From The Brady Bunch to Friends, television has a long history of creating spin-offs to keep the magic alive. Sometimes they get it right, like Fraiser or Family Matters, but all too often their ambitions unleash a real garbage fire.
Usually, failed spin-offs don’t work because the producers didn’t really understand the magic of the original. Whether it was picking the wrong character or the wrong premise, the new show didn’t click. Whatever the case may be, audiences weren’t fooled.
Sure, they would watch for a few episodes but eventually bail, letting it die fairly quickly. Get ready to feel nostalgic, here are 25 Worst TV Spin-Offs Of All Time.
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Saved by the Bell: The College Years
After the long televised run of Saved by the Bell, producers thought everyone wanted to follow Zack Morris and the old gang into college. Not so much. This show only lasted one season and just didn’t have the same magic as the original.
A spin-off of the hit show Three’s Company, all they really did was carbon copy the same show but flip the script, making the character Jeffrey P. Brookes III the straight man to Stanley Roper. It was a disaster and only lasted one season.
This prequel spin-off to the popular Battlestar Galactica dives into the early years of artificial intelligence on the planet of Caprica. It followed two families, the Greystones and the Adamas, as the story unfolded. The show had good intentions but ultimately didn’t take off.
Beverly Hills Buntz
A spin-off of Hill Street Blues, this ill-begotten show followed Norman Buntz as he headed out to Los Angeles to open a detective agency. This is just one of many poorly thought out spin-offs that relocated a character and thought that would be enough.
The Cleveland Show
With the wild popularity of The Family Guy, Fox decided to give the character Cleveland his own show. Except, he wasn’t that funny of a character to begin with and his new show was essentially just a carbon copy of the original. Despite that, they still gave the show four seasons before finally cancelling it.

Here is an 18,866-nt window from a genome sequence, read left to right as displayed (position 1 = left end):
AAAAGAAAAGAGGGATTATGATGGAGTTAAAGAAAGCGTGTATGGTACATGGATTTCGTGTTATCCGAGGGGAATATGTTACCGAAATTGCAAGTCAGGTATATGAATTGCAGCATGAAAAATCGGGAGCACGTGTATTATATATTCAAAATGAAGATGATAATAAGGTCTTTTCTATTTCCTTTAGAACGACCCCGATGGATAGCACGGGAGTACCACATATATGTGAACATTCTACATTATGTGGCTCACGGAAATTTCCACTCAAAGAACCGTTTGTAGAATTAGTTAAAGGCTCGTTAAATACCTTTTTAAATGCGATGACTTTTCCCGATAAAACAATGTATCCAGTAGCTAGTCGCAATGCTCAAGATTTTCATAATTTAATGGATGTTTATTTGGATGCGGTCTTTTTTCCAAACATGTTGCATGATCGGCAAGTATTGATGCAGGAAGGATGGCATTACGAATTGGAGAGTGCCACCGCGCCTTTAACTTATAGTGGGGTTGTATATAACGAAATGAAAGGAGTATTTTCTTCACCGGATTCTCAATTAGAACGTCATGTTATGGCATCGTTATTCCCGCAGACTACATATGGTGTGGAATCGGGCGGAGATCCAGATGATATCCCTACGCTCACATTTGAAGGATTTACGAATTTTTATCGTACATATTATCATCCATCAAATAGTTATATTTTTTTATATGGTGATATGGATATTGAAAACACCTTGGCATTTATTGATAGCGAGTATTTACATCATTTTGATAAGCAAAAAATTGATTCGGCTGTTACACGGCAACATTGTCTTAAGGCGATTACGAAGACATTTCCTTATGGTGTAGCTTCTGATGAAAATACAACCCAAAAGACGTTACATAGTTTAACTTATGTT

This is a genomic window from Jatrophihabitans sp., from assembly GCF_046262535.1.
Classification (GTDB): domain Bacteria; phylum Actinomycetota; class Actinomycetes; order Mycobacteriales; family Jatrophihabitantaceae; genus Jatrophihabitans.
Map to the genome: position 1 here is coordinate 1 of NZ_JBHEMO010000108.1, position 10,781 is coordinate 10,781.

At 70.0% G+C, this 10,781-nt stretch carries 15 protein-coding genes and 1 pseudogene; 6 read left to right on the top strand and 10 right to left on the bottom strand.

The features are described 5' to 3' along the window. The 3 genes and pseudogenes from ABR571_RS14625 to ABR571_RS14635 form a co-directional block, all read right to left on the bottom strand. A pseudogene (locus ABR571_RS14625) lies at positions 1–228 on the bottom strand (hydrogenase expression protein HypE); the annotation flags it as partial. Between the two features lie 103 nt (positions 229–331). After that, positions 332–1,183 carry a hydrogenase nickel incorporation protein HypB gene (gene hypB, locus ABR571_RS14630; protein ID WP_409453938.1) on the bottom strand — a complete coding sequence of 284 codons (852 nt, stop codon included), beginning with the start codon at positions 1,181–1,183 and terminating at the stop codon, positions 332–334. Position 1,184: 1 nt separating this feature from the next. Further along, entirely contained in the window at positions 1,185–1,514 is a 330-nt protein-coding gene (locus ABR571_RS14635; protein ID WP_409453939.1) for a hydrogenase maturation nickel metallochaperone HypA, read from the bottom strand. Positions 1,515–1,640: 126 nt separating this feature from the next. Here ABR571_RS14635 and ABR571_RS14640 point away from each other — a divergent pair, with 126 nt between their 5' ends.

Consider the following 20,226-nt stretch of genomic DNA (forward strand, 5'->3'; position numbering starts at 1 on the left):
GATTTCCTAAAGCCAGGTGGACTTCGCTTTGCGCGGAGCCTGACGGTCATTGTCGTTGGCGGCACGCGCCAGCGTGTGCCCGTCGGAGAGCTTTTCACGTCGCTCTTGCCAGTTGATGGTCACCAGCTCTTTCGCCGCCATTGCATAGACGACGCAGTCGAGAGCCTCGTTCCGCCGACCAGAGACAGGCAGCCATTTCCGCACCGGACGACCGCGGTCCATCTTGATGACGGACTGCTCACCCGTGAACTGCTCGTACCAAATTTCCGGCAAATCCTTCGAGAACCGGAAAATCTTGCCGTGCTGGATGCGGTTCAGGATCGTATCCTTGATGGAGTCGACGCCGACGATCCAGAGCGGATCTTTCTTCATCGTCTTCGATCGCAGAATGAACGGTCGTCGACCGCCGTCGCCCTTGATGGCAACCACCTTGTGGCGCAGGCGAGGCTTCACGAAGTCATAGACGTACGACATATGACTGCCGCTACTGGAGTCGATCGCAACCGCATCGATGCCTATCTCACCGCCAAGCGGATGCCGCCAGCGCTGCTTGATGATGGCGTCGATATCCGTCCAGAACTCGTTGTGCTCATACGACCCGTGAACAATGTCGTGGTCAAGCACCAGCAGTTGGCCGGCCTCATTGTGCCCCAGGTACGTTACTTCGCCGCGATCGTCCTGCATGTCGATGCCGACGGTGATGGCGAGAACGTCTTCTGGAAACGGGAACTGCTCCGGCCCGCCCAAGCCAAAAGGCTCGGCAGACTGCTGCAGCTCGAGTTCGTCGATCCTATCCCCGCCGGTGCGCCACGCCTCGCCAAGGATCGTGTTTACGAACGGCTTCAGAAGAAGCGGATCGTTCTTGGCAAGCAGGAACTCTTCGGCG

This show must have had fans, because it went on for six seasons, but we’d be hard pressed to find one. Let’s be honest, most medical shows do well regardless of quality. A spin-off of the show Grey’s Anatomy, it followed neonatal surgeon Addison Montgomery as she goes it alone in Los Angeles.
A spin-off of the mega-hit television show Cheers, it followed Carla’s ex Nick and his wife Loretta in Las Vegas. It aired thirteen painful episodes before finally getting the axe. Why they didn’t stop it at the pilot episode, we’ll never know.
This spin-off of Melrose Place followed Amanda Woodward’s mother as she ran a modeling agency in L.A. Other than the fact no one asked for such a show, the lack of substance, bad writing, and bad acting sank it.
This spin-off of Mary Tyler Moore follows her neighbor, Phyllis, as she leaves Minneapolis and heads out to San Francisco after the death of her husband. This show was doomed from the start simply because no one liked her character to begin with.
With Who’s the Boss? becoming a hit show in the 80’s and super-models a big obsession at the time, television producers thought they should make a spin-off combining the two and thus this show as born. However, it was universally panned by critics and only lasted twelve episodes.
After the end of the hit television show MASH, CBS producers wanted to recreate the magic and green lit AfterMASH. It followed three familiar characters from the original show but back at home, trying to acclimate to civilian life. The whole thing was a recipe for disaster and ultimately failed to meet audience expectations.
The Golden Palace
With the end of Golden Girls and Bea Arthur’s Dorthy getting married, television execs thought it would be a great idea to have the other three characters invest in a Miami hotel and see what antics they could get into. Of course, they couldn’t recreate the magic of the show, and it was cancelled after one season.